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What Do You Need to Be Happy?

When a University of Michigan survey asked people what they believed would improve their quality of life the answer given most often was, “More money.”

A man sitting at a table using a laptop

In their book The Day America Told the Truth, James Patterson and Peter Kim asked, “If you could change one thing about your life what would it be?” The number one response at 64 percent was, “Greater wealth.”

A University of Southern California study found that greater wealth didn’t translate into greater happiness for many of the 1,500 people surveyed annually over three decades. USC economist Richard Easterlin said, “Many people are under the illusion that the more money we make, the happier we’ll be,” but, according to the study, that isn’t true.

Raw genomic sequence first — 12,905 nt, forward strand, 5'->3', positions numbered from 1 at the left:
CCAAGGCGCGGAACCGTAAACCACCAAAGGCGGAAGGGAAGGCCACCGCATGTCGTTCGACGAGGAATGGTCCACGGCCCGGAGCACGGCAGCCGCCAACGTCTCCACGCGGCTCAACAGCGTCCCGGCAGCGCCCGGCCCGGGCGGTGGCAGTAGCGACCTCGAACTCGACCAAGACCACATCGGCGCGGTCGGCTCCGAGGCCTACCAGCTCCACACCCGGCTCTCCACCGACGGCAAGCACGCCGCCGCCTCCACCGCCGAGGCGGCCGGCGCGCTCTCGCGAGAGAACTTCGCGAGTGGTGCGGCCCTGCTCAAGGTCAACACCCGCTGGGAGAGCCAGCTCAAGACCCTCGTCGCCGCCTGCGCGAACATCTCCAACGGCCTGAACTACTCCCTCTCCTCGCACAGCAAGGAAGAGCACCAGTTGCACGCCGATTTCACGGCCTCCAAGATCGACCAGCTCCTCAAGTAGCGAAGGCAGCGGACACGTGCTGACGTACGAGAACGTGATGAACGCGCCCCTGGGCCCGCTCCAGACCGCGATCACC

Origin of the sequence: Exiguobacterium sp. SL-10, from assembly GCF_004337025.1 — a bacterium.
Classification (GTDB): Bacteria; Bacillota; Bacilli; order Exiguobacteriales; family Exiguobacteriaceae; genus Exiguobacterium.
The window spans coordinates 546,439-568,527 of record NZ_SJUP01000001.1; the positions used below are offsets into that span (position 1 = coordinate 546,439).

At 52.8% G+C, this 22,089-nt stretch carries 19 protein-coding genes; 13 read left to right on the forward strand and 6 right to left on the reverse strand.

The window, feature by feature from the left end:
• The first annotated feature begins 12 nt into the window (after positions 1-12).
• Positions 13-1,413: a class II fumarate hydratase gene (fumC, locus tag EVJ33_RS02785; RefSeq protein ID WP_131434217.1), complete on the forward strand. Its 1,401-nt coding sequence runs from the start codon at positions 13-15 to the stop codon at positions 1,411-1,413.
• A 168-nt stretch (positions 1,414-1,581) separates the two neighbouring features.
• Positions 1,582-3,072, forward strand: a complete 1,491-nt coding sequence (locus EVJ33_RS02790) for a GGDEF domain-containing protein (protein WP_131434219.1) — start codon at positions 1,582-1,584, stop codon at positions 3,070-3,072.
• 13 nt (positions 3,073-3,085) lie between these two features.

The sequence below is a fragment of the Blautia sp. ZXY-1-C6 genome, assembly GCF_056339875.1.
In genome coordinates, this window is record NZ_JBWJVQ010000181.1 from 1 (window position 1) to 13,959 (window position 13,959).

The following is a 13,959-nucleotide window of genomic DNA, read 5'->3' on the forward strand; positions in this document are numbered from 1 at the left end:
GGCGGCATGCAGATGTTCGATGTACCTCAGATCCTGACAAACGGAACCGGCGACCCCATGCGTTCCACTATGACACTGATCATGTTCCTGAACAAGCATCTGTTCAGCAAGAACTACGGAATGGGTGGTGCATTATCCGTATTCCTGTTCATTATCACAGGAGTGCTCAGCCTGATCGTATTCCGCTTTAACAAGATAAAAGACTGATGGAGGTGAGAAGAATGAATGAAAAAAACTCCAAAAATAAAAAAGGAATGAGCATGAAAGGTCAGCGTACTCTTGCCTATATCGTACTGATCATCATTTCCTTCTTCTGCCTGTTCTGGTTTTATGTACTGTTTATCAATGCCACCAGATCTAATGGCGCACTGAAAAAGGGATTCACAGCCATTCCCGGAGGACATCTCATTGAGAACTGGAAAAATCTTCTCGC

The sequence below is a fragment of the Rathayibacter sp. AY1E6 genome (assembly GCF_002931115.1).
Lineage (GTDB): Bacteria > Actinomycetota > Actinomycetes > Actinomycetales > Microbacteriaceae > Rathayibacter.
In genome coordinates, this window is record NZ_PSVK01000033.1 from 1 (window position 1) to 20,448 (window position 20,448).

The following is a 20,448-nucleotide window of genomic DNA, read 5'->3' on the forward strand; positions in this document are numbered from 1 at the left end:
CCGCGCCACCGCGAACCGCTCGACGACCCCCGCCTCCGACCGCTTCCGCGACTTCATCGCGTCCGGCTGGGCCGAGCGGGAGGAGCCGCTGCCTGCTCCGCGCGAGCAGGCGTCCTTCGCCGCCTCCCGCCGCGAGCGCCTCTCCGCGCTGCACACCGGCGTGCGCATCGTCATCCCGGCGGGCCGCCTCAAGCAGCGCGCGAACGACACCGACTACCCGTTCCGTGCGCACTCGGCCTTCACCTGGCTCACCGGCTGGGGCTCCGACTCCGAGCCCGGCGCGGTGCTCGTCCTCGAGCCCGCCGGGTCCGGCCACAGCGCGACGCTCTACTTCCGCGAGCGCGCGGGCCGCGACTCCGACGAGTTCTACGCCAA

We know from other well-respected studies that fewer Americans are “very happy” today than in the 1950s despite having far more money, bigger homes and more stuff. In 1950 there were 3,000 shopping malls in this country, by 2000 there were 45,025. We have more money, we have more stuff but clearly, greater affluence has not translated to greater happiness.

Are there any circumstances under which more money will bring happiness? The truth is that if you are living in poverty, having more money will make a positive difference in your quality of life and yes, you will be happier. But once your basic material needs are met, many experts agree that having more money might be nice but it’s not likely to make you a lot happier, if at all.